How Latvia Avoided Meltdown

In June, as the government struggled to pass a supplementary budget to rein in the deficit and the country's currency came under sustained pressure, Latvia seemed to be hanging by its fingernails over a bottomless economic abyss. You could almost hear the voiceovers: "Oh, no! This looks like the end!!!"

Three months later Latvia's perilous journey through Crisis Ravine is still far from over, yet the extreme suspense of early summer has given way to a nervous sense of uncertainty. No longer dangling over a precipice, the country is walking along its edge. Moving forward, but wary that the ground may give way under its feet.

Some elements of stability have started to appear in the economic situation. At the beginning of July, after the Latvian parliament passed the necessary budget cuts, the European Commission approved the second tranche of its aid program. These 1.2 billion euros give the government a significant budgetary cushion and have stopped speculation in the financial markets that Latvia is on the verge of devaluing the lat.

At the beginning of September the board of the International Monetary Fund approved changes in its agreement with Latvia, significantly relaxing the limits put on the budget deficit for 2009. While the December agreement with the IMF had permitted a maximum budget deficit of 5 percent of gross domestic product, the new deal lets Latvia run a deficit of up to 13 percent. (The agreement with the EU caps the deficit at 10 percent, but the difference is due to different methods of calculating the shortfall.)

There are also some encouraging "green shoots" in the economy. After a sharp fall at the end of 2008, exports have started to recover. Surprisingly, the transit trade has held up remarkably well, with Latvian ports handling roughly the same amount of cargo as a year ago. As a result, the current account balance, the broadest measure of a country's income from international trade, has been consistently positive since the beginning of the year and climbing fast, from a 4 million lat (5.7 million euro) surplus in January to a 259 million lat (369 million euro) surplus in June.

Considering that this crucial macroeconomic indicator had been in the red since the middle of the 1990s and that only two years ago, in July 2007, the current account balance fell to a record deficit of 385 million lats, the turnaround has been astounding.

In June Latvia also recorded its first monthly trade surplus in goods and services in more than 15 years. The country finally seems to be reaching the point where it can finance its imports with the money it earns from its exports rather than from the money it borrows from foreign banks.

Of course, these numbers are largely the result of the collapse in imports following the onset of the recession, which looks to bring Latvian GDP down by around 18 percent this year. The number of people without work has been rising steadily and according to Eurostat Latvia now has the second highest unemployment rate in the European Union, after Spain. A recent survey indicated that close to 70 percent of companies have cut wages this year. And the pain is far from over. Most observers believe that the economy will only start growing again some time next year. In the meantime the government has to put together a budget for 2010 that, in accordance with the revised agreement with the European Union, must contain an additional 500 million lats, or about 4 percent of GDP, in budget cuts.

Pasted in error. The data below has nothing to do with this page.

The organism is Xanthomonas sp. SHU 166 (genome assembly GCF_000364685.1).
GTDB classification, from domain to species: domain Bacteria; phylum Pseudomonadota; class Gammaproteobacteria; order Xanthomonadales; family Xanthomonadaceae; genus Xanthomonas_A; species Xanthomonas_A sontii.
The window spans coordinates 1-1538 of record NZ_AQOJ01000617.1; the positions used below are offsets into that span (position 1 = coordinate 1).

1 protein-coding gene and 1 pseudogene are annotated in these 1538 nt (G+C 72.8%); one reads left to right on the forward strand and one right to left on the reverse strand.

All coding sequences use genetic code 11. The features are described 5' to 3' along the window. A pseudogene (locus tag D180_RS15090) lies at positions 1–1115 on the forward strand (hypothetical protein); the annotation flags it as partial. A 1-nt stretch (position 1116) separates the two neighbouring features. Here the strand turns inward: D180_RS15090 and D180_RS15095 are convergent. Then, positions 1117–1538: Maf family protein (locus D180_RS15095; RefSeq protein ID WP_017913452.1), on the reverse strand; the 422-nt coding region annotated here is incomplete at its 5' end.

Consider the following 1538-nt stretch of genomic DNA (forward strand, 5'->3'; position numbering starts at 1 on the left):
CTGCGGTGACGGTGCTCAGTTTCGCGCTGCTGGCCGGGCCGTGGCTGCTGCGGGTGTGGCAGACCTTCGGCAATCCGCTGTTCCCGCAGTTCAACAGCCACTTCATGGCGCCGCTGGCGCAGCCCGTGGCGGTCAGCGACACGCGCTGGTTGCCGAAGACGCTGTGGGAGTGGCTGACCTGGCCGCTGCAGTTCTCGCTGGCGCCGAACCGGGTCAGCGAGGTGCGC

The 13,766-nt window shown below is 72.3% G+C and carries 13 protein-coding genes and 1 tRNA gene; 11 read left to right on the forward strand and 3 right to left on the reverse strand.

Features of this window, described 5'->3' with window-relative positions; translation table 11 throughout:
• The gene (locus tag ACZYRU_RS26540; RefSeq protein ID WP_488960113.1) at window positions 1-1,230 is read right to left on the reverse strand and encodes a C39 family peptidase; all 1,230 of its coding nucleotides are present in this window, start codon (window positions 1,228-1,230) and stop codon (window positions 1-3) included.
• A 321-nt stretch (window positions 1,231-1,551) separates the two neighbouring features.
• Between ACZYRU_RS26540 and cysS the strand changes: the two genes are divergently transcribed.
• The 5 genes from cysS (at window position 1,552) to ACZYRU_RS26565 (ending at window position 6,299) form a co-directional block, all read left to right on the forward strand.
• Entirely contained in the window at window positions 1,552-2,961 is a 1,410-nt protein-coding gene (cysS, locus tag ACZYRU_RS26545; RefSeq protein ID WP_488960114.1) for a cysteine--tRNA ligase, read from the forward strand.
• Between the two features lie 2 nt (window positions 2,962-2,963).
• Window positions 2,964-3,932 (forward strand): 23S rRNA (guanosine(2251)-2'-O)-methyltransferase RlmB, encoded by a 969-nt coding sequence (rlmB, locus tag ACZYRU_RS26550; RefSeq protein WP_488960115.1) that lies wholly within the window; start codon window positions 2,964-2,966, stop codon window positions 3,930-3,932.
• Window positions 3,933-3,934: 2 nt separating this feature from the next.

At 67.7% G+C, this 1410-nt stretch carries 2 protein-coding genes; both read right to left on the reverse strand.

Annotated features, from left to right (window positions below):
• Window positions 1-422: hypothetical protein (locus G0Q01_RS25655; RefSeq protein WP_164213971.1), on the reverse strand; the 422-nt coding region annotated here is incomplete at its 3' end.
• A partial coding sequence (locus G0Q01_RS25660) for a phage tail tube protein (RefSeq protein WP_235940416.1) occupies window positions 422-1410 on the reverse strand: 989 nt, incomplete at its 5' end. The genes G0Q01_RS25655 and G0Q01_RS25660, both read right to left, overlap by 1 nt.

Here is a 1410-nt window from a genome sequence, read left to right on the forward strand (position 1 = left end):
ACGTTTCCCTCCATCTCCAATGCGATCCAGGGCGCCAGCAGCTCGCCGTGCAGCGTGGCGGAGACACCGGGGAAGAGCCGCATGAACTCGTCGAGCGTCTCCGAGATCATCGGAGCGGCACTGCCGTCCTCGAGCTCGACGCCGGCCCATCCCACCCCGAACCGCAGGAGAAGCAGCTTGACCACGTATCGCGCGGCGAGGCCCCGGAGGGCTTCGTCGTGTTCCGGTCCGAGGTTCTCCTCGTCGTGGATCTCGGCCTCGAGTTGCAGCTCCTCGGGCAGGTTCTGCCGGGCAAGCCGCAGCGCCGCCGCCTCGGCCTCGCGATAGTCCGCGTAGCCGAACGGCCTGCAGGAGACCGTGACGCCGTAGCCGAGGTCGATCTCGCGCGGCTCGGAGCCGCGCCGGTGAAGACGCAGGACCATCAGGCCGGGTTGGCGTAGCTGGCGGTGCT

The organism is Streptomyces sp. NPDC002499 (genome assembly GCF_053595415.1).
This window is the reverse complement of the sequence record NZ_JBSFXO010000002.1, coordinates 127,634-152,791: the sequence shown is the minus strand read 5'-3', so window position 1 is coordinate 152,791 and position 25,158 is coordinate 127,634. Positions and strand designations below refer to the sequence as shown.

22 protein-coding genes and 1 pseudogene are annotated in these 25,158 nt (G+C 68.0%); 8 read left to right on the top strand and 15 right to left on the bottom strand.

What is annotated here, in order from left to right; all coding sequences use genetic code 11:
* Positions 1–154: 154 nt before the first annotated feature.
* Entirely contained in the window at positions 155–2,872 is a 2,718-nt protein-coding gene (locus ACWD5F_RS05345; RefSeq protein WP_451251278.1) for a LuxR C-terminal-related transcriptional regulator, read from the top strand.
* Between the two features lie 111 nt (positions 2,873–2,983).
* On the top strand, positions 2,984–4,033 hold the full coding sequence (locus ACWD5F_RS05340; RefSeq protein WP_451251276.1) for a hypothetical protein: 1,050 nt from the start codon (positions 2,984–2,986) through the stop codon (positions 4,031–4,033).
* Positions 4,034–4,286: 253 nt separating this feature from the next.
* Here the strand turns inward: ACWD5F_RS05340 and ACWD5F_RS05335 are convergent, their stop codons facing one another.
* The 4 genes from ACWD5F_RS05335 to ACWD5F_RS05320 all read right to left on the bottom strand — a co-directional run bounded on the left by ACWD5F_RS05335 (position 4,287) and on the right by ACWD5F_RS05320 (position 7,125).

That is not going to be easy. Parliamentary elections are coming up in October 2010. The People's Party, the largest party in the ruling coalition, is already sending signals that it may be preparing to leave the government in order to distance itself from the politically unpopular decisions coming in November when parliament will have to vote on next year's budget.

At present it seems that even if the People's Party decides to go into opposition, the government of Prime Minister Valdis Dombrovskis will still be able to get enough votes to pass a budget in line with its commitments to the EU and the IMF. Nevertheless, the closer the parliamentary vote, the more people will be biting their nails, because all the elements are in place for a nerve-wracking autumn.

History gives us some perspective. Getting through by the skin of their teeth is an old Latvian tradition, dating back to the War of Independence in 1919. It has been updated lately by the country's Houdini-like escape from the clutches of the USSR in 1991, its ability to not only survive the implosion of the economy at the beginning of the 1990s (much tougher than what is happening today) but also to defy the naysayers and join the European Union and NATO in 2004. Of course, that is no guarantee of success in the future, but it does give the country a track record of beating the odds (while raising everybody's blood pressure in the process).

So as the budget discussion heats up, there are sure to be new hair-raising twists and stomach-churning turns in the plot. People's Party jumps off the ship of state! Budget proposal tied to the tracks as a train full of opposition politicians hurtles toward it at full speed!!! Could this be the end?!